Out on the Far Shore, the Wyld calls to outsiders. Sounds wishy-washy, I know, but this is a world where the spiritual meets the rational. Tor, the conical peak that sits among the waves of a rambunctious ocean, broadcasts a clear signal across the stars, like the DJ of a mystical pirate radio station. Miraculously - or inevitably, depending on your attitude to prophecy - somebody answers. A species not entirely unlike humanity leaves behind a failing orb not entirely unlike Earth, and makes an impossible journey out of faith and desperation to the source of the Hymnwave. Jett: The Far Shore’s protagonist, Mei, is one of the first scouts to step onto the shore: “A mystic among them,” as predicted by a soothsayer long ago.
Once there, the newcomers find confirmation of their wyldest dreams, but the planet soon turns against them. Equipment is damaged or taken by local fauna, and the weather pins the would-be explorers in place. Tor seems to at once welcome its guests and push them away, as if at odds with itself. Though the Hymnwave has hummed through the ether for many years, it’s clear the planet is not yet of one mind.
It’s a backdrop that makes for a winning short science fiction story - one that resists the clichés of its genre and establishes a unique tone, in firm yet gentle fashion. But the conflict, sadly, isn’t limited to plot and themes. The game, too, is at war with itself. One part of Jett wants to be a tightly controlled, linear gallery of gorgeous vignettes. Another is interested, first and foremost, in becoming an experimental pool for playing with an alien ecosystem. Despite several years of development, the two haven’t settled their differences, and that tension is a near-constant source of discomfort throughout Jett’s 12-hour adventure.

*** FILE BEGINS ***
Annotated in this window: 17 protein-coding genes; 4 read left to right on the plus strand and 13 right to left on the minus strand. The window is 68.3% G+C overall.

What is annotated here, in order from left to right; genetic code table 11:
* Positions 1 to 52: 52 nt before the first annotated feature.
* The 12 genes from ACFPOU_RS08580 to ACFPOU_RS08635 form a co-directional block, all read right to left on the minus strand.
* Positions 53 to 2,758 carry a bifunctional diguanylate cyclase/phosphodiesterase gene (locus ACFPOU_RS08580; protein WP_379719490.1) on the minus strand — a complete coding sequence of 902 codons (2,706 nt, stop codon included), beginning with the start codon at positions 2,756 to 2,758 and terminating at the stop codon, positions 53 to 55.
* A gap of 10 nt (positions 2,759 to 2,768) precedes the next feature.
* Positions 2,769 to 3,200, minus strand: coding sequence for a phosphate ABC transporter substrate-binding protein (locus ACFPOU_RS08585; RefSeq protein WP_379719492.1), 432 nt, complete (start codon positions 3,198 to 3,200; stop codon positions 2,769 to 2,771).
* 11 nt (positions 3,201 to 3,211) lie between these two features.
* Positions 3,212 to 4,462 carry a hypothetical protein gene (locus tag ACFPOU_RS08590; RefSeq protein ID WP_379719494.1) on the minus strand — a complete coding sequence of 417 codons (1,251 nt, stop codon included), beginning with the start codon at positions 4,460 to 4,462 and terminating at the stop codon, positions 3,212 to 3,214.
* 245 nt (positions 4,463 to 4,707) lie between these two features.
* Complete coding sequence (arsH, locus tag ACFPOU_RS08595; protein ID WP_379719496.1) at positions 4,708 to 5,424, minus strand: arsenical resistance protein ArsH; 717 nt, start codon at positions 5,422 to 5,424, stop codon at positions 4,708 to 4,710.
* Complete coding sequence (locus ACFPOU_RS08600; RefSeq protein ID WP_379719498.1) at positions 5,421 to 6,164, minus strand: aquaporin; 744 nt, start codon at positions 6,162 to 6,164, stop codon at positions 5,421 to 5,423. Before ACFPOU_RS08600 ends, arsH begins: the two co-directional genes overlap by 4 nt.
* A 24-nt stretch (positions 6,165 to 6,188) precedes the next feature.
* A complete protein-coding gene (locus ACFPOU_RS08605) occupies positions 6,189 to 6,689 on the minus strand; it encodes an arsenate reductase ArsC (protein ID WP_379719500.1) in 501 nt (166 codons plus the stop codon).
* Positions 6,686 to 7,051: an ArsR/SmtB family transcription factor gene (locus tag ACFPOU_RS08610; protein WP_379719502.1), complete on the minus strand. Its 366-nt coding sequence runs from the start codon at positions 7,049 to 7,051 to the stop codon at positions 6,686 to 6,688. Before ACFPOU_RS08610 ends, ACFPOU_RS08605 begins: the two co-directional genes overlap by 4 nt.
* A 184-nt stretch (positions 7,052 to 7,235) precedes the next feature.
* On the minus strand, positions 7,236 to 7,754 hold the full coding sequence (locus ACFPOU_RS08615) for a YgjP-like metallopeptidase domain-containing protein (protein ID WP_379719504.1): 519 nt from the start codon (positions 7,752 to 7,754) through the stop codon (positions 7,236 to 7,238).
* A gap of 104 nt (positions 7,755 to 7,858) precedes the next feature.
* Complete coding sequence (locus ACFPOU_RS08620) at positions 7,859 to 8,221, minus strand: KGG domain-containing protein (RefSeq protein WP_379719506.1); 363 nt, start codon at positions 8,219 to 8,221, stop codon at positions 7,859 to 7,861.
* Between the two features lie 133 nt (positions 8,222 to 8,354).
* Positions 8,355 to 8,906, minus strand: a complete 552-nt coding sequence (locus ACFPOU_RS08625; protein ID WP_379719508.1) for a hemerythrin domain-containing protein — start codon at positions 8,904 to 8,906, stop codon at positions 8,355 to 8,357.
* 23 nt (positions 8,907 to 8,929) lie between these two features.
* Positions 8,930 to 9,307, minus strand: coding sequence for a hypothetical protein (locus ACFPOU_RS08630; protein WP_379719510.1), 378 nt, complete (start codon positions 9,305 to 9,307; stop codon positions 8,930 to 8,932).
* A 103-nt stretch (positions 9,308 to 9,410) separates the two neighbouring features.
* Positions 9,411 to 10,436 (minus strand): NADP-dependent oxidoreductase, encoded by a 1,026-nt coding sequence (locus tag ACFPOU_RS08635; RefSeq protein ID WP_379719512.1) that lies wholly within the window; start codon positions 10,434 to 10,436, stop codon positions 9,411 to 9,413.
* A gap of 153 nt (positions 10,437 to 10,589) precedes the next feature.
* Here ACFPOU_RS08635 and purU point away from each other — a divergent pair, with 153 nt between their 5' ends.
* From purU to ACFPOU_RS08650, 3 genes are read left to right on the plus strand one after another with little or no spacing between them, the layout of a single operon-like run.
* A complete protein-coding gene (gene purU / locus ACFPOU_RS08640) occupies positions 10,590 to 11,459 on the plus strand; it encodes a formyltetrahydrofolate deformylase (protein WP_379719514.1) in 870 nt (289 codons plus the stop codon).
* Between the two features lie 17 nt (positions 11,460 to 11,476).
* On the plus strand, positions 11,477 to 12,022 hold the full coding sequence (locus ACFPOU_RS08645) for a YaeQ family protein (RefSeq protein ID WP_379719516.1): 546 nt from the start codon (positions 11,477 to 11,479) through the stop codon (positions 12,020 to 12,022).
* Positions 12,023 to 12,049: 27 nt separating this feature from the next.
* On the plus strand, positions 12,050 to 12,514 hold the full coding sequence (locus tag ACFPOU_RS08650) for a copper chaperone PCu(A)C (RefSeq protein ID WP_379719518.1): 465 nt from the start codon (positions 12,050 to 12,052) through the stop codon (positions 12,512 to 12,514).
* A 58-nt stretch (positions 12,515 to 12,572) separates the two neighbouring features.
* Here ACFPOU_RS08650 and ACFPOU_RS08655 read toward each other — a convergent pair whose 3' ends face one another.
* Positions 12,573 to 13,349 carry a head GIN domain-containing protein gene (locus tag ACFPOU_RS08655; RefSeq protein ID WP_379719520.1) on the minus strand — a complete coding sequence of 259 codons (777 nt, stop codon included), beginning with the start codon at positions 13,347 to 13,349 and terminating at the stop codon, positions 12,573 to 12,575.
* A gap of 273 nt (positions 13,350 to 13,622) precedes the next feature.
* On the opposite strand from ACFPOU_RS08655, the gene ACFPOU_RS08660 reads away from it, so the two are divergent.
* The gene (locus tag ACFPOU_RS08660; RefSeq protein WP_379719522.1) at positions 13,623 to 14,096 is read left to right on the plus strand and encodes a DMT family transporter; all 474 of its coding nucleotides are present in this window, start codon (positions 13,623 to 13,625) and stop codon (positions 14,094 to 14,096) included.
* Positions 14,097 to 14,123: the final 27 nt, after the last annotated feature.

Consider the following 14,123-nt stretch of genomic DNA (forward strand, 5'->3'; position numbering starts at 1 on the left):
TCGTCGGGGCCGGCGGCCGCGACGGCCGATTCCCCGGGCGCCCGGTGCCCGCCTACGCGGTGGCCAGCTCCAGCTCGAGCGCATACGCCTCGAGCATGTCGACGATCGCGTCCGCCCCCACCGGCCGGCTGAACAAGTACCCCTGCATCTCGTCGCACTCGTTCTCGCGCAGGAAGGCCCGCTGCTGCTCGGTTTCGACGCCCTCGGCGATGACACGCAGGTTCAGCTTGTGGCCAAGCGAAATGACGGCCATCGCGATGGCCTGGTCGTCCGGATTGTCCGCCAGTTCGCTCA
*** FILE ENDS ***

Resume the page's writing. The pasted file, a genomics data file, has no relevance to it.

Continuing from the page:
In your jett, at least, you’ll feel at peace. Steering your high-speed hovercraft over the undulating meadows and crags of The Far Shore is a genuine joy, thanks to a mixture of physics and visual effects that buoys and propels you. It’s the same rush a toddler gets when flanked by two adults, who pick them up by the arms and swing them forward with a “wheee!”.
By default, you fly thrillingly close to the ground - but with a well-timed ‘pop’ of your engines can grab some serious air too, skimming your jett across a tree canopy or threading the needle along a narrow mountain range. Those engines soon overheat, and so maintaining top speed is a matter of gathering twinkling vapour, which is laid along implicit pathways through the landscape. In full flow, flight recalls Tiny Wings, Flower and OutRun all at once. The footage I’ve saved would make for a fantastic screensaver: hypnotic and daydreamy.
As you’ll have noticed in the trailers, screenshots and Ed's hands on preview that have preceded Jett's release, its best trick is to pull the camera way back, sacrificing adrenaline for a contemplative, holistic view of your strange surroundings. It’s a choice that forefronts wonder - backed up by a superb soundtrack that swells in all the right places - and makes room on your screen for discovery.
It’s here, in the periphery of your rocket-rambles, that the Shore’s ecosystem shines. Whenever you pass a giant plant, brightly coloured animal or unusual rock formation, you can scan it with a tap of a button and learn something. A bubbling ionic pool could restore your shields when approached, or stabilise a volatile substance. An electric snake might be attracted to your scramjets, causing you to turn them off. Or, rather, leave them on: tempting the serpent into a conductive bramble, which creates an explosion of flowers. In isolation, these qualities are mere curiosities. But you soon realise that they’re all catalysts, designed to change the rules or swap the palette of the surrounding world in delightful ways.
"Jett's best trick is to pull the camera way back, sacrificing adrenaline for a contemplative, holistic view of your strange surroundings."